Grant Shapps: What is the new defence secretary’s record on LGBTQ+ rights?

Grant Shapps has become the UK's new defence secretary, but what is his record on LGBTQ+ rights?

Grant Shapps has been named the UK’s new defence secretary as he undertakes his fifth cabinet role in under a year, replacing Ben Wallace. 

Shapps, formerly the secretary of state for energy security and net zero secretary, has replaced Wallace who shared his intention to resign as defence secretary back in July and issued his resignation on Thursday (31 August), saying: “Time for me to invest in the parts of life that I have neglected, and to explore new opportunities.”

Shapps’ revolving door of cabinet positions during the last 12 months have included transport secretary, home secretary and business secretary and energy secretary

Claire Coutinho, previously a junior minister in the Department for Education responsible for children, families and wellbeing, replaces him as energy secretary –  securing her first secretary of state position.  

Shapps, who has been an MP for Welwyn Hatfield since 2005, has a mixed record on LGBTQ+ rights, having missed a number of key votes but equally taken a different approach to questions on trans issues compared to fellow Tory politicians. 

What is Grant Shapps LGBTQ+ record? 

Last year, Shapps pulled out from the Tory leadership race – which Liz Truss went on to win – as he failed to procure 20 Tory backers after a short-lived campaign, and threw his weight behind Rishi Sunak, who would eventually succeed Truss. 

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Shapps announced his run in July 2022 and spoke with Sky News‘ Sophy Ridge, who asked Grant Shapps: “Are trans men men and are trans women women?”

“First of all I should say if there’s a Shapps administration where I’m prime minister, I will not be spending most of my time on these kinds of issues,” he responded. 

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“I think we owe everybody love and respect. People should be able to get on and live their lives. There’s clearly a biological basis on your birth but if people want to … transition gender, that is their choice and they will always have my support for me.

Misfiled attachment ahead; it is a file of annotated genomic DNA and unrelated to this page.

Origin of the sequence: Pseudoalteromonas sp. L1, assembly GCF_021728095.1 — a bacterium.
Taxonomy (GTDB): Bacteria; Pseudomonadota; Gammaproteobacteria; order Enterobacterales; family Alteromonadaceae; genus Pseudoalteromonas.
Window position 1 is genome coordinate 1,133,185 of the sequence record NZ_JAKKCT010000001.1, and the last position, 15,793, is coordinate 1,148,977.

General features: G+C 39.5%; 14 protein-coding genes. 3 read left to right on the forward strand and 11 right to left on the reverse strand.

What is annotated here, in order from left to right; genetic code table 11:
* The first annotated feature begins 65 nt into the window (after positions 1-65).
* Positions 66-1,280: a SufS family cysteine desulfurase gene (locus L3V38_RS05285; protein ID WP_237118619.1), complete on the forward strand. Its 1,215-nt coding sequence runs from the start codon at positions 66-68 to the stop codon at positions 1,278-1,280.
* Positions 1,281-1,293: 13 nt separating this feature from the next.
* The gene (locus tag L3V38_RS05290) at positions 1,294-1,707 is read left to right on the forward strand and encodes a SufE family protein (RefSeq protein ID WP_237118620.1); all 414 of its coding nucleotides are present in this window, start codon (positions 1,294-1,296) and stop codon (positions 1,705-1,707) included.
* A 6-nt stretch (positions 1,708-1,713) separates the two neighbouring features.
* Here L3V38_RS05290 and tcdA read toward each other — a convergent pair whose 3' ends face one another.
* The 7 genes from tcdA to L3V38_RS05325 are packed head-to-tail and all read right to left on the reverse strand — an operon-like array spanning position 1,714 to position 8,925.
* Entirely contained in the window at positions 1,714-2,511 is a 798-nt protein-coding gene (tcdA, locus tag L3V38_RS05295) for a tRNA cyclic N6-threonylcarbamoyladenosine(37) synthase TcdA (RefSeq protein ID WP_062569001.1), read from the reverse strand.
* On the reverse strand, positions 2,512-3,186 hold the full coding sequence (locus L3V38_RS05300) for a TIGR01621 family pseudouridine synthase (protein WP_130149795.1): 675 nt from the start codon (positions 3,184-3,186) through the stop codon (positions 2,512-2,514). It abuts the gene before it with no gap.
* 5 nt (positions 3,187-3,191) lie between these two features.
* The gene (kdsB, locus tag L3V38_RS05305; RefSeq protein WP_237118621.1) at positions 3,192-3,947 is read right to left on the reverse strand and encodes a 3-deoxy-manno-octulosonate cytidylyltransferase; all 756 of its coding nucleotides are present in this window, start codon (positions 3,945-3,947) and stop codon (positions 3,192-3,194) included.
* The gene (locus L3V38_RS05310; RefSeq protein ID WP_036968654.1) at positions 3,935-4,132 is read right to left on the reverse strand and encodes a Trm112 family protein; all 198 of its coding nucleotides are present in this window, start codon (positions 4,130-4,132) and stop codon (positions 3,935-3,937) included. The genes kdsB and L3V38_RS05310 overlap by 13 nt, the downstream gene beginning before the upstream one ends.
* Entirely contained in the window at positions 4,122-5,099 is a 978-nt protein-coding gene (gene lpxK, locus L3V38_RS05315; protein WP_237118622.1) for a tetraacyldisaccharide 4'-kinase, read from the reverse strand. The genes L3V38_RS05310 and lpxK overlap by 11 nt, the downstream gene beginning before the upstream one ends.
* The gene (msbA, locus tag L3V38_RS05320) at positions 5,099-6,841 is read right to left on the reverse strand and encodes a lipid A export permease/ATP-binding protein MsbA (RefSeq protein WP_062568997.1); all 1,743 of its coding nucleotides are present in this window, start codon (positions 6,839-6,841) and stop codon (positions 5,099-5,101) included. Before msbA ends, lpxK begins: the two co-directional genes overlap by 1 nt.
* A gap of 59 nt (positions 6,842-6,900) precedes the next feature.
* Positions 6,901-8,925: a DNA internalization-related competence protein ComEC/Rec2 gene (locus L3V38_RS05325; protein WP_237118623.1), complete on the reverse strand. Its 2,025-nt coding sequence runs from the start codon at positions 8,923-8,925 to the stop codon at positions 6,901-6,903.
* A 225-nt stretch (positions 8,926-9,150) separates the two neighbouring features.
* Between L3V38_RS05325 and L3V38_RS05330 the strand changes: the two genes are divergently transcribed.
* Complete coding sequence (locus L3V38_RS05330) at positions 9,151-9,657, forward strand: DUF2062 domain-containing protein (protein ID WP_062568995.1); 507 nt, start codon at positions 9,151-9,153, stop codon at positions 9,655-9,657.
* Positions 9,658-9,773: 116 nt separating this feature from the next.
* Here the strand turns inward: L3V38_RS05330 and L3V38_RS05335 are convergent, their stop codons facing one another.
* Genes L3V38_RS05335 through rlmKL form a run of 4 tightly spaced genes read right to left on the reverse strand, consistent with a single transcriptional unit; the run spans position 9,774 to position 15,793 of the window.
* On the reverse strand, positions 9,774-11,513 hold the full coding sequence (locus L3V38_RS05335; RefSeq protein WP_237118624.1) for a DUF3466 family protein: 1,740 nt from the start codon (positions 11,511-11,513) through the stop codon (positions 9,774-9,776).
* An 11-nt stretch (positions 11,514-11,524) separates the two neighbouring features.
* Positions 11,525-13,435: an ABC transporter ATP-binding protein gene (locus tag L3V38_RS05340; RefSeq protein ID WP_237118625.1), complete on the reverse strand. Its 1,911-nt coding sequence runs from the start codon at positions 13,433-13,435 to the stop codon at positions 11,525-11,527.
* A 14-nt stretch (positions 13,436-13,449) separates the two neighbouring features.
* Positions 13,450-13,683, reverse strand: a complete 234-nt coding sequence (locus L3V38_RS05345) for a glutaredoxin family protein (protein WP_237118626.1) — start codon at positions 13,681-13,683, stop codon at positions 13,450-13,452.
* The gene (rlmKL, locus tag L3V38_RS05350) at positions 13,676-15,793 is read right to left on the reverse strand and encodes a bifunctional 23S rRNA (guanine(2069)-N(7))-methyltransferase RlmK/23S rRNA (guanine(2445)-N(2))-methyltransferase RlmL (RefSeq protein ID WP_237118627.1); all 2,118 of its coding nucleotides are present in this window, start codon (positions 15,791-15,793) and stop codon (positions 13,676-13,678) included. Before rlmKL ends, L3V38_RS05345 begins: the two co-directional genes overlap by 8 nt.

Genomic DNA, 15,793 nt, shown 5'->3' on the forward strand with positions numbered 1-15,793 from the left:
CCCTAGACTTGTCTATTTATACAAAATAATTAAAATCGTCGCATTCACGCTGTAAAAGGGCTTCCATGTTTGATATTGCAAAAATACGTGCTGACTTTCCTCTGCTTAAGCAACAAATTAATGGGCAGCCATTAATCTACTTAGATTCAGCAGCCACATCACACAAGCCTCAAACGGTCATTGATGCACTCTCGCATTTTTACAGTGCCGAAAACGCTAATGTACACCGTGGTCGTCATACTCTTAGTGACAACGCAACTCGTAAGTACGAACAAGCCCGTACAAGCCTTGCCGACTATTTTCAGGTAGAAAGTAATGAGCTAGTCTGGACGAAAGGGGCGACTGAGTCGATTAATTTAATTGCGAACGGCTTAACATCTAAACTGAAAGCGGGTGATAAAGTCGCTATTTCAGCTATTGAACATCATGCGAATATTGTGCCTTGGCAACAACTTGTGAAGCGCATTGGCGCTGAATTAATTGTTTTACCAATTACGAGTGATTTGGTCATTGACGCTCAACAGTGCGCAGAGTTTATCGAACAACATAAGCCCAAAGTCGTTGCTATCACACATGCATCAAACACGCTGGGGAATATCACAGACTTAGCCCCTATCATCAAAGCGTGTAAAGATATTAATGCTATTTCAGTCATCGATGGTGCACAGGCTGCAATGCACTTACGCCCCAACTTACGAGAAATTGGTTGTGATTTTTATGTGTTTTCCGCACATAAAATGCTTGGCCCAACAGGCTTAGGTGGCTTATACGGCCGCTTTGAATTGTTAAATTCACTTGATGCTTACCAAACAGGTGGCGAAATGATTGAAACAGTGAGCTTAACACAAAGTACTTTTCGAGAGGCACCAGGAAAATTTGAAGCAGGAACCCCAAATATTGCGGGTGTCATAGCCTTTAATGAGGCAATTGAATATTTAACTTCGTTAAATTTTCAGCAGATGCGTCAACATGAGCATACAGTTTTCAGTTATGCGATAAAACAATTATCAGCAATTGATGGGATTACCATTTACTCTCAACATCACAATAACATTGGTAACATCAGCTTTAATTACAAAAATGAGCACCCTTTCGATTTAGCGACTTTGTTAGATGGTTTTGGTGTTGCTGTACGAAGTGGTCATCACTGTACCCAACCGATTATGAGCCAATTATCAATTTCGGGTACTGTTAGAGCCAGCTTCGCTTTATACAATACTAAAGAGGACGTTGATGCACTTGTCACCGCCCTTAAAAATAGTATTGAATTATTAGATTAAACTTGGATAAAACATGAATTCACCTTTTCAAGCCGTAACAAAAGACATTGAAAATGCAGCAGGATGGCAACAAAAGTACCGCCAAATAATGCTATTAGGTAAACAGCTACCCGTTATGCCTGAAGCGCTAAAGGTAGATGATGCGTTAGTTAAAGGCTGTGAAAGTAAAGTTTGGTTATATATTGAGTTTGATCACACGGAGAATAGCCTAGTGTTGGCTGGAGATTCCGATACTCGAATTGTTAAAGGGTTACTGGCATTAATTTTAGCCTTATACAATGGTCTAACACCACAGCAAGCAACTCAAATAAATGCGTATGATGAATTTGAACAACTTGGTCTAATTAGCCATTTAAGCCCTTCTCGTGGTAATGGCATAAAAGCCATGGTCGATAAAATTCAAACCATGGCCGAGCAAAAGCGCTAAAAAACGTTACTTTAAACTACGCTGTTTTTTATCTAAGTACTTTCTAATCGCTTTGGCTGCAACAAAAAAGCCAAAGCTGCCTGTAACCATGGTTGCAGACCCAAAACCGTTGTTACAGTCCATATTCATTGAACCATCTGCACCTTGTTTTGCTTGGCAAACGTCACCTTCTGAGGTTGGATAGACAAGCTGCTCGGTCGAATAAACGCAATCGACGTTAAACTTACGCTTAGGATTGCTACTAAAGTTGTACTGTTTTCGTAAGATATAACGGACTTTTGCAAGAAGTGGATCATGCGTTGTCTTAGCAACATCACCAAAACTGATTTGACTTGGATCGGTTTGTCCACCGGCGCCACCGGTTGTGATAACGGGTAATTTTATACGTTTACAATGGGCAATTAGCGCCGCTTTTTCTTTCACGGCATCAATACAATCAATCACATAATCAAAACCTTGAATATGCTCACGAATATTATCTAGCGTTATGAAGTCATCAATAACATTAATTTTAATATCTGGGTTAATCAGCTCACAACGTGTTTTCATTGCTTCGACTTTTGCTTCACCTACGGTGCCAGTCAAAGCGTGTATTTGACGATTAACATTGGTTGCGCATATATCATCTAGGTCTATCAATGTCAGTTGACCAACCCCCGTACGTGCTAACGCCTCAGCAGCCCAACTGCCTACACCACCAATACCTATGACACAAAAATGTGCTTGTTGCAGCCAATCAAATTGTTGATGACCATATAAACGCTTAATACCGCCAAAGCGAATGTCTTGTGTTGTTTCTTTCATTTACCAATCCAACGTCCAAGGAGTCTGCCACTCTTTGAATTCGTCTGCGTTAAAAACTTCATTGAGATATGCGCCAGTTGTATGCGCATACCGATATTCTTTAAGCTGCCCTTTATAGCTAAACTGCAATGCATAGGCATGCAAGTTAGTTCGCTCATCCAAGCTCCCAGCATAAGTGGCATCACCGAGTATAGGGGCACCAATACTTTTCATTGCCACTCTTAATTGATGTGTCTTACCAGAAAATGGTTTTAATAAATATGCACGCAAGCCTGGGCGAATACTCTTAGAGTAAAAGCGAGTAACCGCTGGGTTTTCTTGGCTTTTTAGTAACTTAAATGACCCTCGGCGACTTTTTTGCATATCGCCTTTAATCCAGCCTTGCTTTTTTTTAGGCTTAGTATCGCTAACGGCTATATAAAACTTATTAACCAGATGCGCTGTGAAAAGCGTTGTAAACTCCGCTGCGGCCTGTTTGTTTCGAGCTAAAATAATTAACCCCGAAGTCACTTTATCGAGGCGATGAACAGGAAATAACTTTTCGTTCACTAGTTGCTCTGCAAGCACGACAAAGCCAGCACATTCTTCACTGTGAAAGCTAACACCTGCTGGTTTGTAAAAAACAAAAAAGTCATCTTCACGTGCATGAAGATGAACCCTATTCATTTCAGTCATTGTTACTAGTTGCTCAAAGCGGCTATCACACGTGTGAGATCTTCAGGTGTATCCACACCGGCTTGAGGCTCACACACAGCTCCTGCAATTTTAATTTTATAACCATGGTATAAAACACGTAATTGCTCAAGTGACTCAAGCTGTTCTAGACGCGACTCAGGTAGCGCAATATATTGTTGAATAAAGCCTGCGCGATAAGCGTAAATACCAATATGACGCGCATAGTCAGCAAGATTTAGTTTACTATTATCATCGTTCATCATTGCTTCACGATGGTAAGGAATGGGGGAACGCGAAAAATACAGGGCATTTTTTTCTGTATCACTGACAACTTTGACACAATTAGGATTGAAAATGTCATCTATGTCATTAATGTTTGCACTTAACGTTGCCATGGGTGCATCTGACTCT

“I think the country is far more interested in things like the cost of living, the bread and butter issues, jobs and the rest of it.”

This viewpoint marked a distinct difference in Shapps’ approach to trans rights to that of other Conservative MPs who were vying for Downing Street, which Ridge described as a “war on woke”.

Shapps, however, said he does not believe the UK needs to get into some “US-style” debate on trans issues as it is “not necessary”.

Back in 2020, Shapps failed to speak out against homophobic and misogynistic remarks made by former Australian prime minister Tony Abbott, who had taken on a trade envoy role with the UK government.

At the time, Shapps appeared on Sky News and told presenter Kay Burley that while he doesn’t agree with Abbott’s views, he is “really not interested in what people do in their private lives”. 

Abbott previously made controversial comments about the LGBTQ+ community, describing himself as feeling “threatened” by queer people and later saying: “There is no doubt that [homosexuality] challenges, if you like, orthodox notions of the right order of things”. 

In terms of Shapps’ voting record, he voted in favour of same-sex marriage in 2013 but was absent from a vote in 2019 on extending equal marriage to Northern Ireland. 

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He also failed to cast a vote on making same-sex marriage available to armed forces personnel outside the UK. 

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